If you've ever cleaned out a packed attic or garage, you understand how challenging storage can be. The situation is more complex when dealing with data, and companies seem to be having it worse by the day for several reasons.
One, organizations are gaining access to more and more data as they use ERP and CRM systems to gather customer information. IDC predicts that global data generation will reach a massive 175 zettabytes by 2025. When this data accumulates quickly, it results in fluctuating storage needs.
Two, there's a high decentralization of server points (endpoints) following the pandemic. More employees are working remotely, creating loads of data in branch offices, home offices, and other primary data centers. That means admins have even more responsibility to store, secure, and backup data across thousands of endpoints.
Still, organizations must retain petabytes of data for years to i. meet regulatory requirements and ii. maintain a competitive advantage by turning data into insights. All while ensuring the backed-up data is protected, without any risks of getting lost or damaged.
Unfortunately, maintaining stored data is both expensive and time-intensive. It has been for ages. And the more the data, the more the backup storage and its associated headaches and costs. Hence the need for strategic ways to handle the ever-increasing volume of data without incurring more costs or adding more complexity to data storage.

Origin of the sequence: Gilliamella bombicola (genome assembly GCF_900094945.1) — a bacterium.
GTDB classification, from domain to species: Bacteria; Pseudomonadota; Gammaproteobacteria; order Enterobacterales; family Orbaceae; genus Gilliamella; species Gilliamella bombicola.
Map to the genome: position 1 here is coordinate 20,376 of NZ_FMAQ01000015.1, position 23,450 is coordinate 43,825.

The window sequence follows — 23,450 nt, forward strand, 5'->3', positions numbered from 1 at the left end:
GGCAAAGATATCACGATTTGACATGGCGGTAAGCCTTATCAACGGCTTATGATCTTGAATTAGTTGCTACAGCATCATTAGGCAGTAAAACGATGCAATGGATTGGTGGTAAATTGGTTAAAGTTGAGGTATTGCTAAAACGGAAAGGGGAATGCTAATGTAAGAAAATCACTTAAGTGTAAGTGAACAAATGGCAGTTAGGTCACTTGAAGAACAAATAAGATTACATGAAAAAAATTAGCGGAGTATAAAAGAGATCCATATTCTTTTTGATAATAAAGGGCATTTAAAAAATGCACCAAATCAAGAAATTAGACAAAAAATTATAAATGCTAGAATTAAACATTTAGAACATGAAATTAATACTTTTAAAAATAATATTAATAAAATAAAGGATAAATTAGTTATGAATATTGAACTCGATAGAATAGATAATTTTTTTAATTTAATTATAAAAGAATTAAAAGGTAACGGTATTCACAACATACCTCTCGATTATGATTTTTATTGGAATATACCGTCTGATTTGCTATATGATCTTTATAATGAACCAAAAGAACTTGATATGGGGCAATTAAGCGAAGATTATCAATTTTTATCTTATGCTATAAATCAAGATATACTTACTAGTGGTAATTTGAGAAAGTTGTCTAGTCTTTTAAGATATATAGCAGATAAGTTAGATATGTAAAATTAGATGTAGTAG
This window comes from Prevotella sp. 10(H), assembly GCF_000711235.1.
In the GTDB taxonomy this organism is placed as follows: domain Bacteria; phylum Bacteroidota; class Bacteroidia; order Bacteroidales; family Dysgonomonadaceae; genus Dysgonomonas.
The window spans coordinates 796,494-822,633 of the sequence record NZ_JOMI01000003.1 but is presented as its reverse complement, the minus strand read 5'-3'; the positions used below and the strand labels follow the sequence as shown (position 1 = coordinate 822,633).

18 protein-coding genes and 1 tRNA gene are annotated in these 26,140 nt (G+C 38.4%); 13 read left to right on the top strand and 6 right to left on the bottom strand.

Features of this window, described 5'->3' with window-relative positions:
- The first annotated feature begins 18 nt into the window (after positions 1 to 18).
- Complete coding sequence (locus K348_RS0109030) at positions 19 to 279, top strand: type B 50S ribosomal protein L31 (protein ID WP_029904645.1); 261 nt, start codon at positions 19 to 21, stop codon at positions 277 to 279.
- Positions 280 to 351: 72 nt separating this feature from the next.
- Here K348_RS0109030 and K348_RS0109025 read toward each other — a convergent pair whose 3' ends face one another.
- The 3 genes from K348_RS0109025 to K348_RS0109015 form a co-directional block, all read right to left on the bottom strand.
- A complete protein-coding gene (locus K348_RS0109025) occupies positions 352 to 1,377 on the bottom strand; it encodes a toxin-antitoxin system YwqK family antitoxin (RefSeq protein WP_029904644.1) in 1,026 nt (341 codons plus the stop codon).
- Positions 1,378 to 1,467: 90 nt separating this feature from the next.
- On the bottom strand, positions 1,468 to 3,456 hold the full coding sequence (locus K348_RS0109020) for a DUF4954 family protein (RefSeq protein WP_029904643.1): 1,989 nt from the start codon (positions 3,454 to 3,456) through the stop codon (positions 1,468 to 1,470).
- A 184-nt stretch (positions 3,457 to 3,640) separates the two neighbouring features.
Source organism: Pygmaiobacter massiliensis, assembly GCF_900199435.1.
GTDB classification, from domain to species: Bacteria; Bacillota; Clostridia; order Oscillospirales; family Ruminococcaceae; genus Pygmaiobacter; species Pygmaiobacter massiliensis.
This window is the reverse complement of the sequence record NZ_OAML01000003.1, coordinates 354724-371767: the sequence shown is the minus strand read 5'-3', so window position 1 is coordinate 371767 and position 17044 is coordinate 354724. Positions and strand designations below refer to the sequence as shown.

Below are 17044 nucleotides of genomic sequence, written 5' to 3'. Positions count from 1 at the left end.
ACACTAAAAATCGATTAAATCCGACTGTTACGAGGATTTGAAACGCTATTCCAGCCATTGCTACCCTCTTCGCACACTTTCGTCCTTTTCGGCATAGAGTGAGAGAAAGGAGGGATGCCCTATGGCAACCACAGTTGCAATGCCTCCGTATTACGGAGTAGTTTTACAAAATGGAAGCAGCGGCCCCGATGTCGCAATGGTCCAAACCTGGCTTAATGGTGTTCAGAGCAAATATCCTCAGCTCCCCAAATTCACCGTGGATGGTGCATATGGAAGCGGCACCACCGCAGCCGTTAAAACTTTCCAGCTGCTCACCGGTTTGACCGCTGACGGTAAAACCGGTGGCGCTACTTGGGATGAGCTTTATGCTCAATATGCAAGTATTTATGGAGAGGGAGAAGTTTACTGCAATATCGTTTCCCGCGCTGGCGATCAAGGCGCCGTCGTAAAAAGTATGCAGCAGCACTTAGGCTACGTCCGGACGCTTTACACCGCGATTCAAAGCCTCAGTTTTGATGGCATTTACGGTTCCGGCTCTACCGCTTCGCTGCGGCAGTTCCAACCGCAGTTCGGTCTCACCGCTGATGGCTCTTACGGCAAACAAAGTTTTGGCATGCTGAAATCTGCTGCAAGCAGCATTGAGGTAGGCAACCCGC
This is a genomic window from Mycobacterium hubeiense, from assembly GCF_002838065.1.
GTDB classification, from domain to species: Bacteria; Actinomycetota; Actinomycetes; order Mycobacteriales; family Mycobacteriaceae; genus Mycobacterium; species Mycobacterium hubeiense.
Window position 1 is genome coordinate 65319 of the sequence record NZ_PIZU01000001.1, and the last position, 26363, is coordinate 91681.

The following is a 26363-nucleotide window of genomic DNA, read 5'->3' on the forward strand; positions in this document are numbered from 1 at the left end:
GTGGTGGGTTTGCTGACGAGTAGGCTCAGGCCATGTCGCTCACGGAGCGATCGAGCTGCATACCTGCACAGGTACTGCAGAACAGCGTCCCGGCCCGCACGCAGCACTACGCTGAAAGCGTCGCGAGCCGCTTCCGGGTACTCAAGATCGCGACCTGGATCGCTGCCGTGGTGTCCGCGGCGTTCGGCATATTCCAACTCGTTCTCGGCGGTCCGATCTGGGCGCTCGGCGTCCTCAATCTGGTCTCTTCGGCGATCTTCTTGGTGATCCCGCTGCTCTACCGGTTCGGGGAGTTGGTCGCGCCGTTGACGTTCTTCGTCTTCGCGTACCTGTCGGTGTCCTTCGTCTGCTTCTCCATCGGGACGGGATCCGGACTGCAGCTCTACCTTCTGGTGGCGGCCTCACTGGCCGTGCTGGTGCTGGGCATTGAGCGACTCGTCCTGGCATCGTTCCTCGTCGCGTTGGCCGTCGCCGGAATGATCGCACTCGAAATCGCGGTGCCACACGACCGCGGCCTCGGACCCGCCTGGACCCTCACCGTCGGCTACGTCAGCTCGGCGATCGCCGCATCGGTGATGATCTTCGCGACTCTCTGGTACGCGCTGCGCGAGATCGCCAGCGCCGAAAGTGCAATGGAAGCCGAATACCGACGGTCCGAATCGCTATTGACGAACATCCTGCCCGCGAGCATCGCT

Here are five easy ways your organization can reduce its backup storage costs.
First and foremost, you should give thoughtful consideration to what data you're backing up. That is, what methods are you applying to what data sets? Relative to change rates and recovery needs?
While at it, identify or establish data lifecycles. The goal is to archive the 'right' data and execute backups at the 'right' intervals. You also want to confidently delete any obsolete data that your organization no longer uses. And add backup storage space only when it's necessary.
That also means identifying storage areas you could downgrade.
With incremental backups, you basically just back up the data that changed since the previous backup. Resulting in less backup storage needs over time.
Executing data backups efficiently; can prove challenging, more so when the said data is fanned out across different vendors and environments. Because then, there's a high risk of:
While using a hyper-converged infrastructure solution helps handle the organization's data in a single, easy-to-manage system. It creates a need to integrate such a system with a data archiving solution. (However, doing so only complicates your data backup process.)
To ease the process, deploy software solutions which i. are specifically designed for backing up data and ii. support your hyper-converged system. In other words, use a single solution for storing, archiving, and restoring your data.
To reduce storage costs, get a bundled solution from one vendor.
Storage resource management (SRM) tools help handle complex data storage environments.
The tools help find and remove duplicated data (otherwise known as deduplication), cutting down data storage space. For example, if you've saved two identical PDF files, SRM systems ensure that only the critical content in the second file is saved.
As such, any additional information that makes the PDF files readable is ignored (slush not backed up.) When opening the second file; therefore, your SRM tool will retrieve the missing data from the first file – making the second file readable.
Such tools also help identify obsolete copies of files and data, further decreasing the data storage and storage cost.
Amazon Glacier is specially designed for the long-term digital storage and archiving of data. And while it's not built for frequent utilization, it's highly reliable, secure, and an excellent option for large data backups.